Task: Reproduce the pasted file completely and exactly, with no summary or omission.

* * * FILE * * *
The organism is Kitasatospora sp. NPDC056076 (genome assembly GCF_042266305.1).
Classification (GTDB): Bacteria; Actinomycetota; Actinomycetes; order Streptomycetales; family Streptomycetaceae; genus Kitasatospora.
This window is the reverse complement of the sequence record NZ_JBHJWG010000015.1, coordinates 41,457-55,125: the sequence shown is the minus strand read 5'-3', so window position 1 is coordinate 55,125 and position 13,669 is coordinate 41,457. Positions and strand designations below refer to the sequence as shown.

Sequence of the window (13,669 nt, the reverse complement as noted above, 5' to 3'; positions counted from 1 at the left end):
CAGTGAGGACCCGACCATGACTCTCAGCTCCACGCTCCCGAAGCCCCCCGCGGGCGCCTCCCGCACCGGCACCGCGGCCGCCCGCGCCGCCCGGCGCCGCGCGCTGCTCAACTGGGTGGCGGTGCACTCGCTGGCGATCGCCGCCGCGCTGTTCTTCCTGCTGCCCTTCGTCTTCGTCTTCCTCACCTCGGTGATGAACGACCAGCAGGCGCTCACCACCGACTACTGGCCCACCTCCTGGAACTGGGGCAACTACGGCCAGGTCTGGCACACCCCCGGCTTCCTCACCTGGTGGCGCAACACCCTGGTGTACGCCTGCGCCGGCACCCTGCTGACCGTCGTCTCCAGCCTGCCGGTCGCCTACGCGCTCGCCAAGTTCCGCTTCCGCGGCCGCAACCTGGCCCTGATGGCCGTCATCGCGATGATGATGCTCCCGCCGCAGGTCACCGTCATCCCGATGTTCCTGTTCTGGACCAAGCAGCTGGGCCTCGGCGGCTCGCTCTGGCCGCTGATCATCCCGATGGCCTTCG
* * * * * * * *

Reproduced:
The organism is Kitasatospora sp. NPDC056076 (genome assembly GCF_042266305.1).
Classification (GTDB): Bacteria; Actinomycetota; Actinomycetes; order Streptomycetales; family Streptomycetaceae; genus Kitasatospora.
This window is the reverse complement of the sequence record NZ_JBHJWG010000015.1, coordinates 41,457-55,125: the sequence shown is the minus strand read 5'-3', so window position 1 is coordinate 55,125 and position 13,669 is coordinate 41,457. Positions and strand designations below refer to the sequence as shown.

Sequence of the window (13,669 nt, the reverse complement as noted above, 5' to 3'; positions counted from 1 at the left end):
CAGTGAGGACCCGACCATGACTCTCAGCTCCACGCTCCCGAAGCCCCCCGCGGGCGCCTCCCGCACCGGCACCGCGGCCGCCCGCGCCGCCCGGCGCCGCGCGCTGCTCAACTGGGTGGCGGTGCACTCGCTGGCGATCGCCGCCGCGCTGTTCTTCCTGCTGCCCTTCGTCTTCGTCTTCCTCACCTCGGTGATGAACGACCAGCAGGCGCTCACCACCGACTACTGGCCCACCTCCTGGAACTGGGGCAACTACGGCCAGGTCTGGCACACCCCCGGCTTCCTCACCTGGTGGCGCAACACCCTGGTGTACGCCTGCGCCGGCACCCTGCTGACCGTCGTCTCCAGCCTGCCGGTCGCCTACGCGCTCGCCAAGTTCCGCTTCCGCGGCCGCAACCTGGCCCTGATGGCCGTCATCGCGATGATGATGCTCCCGCCGCAGGTCACCGTCATCCCGATGTTCCTGTTCTGGACCAAGCAGCTGGGCCTCGGCGGCTCGCTCTGGCCGCTGATCATCCCGATGGCCTTCG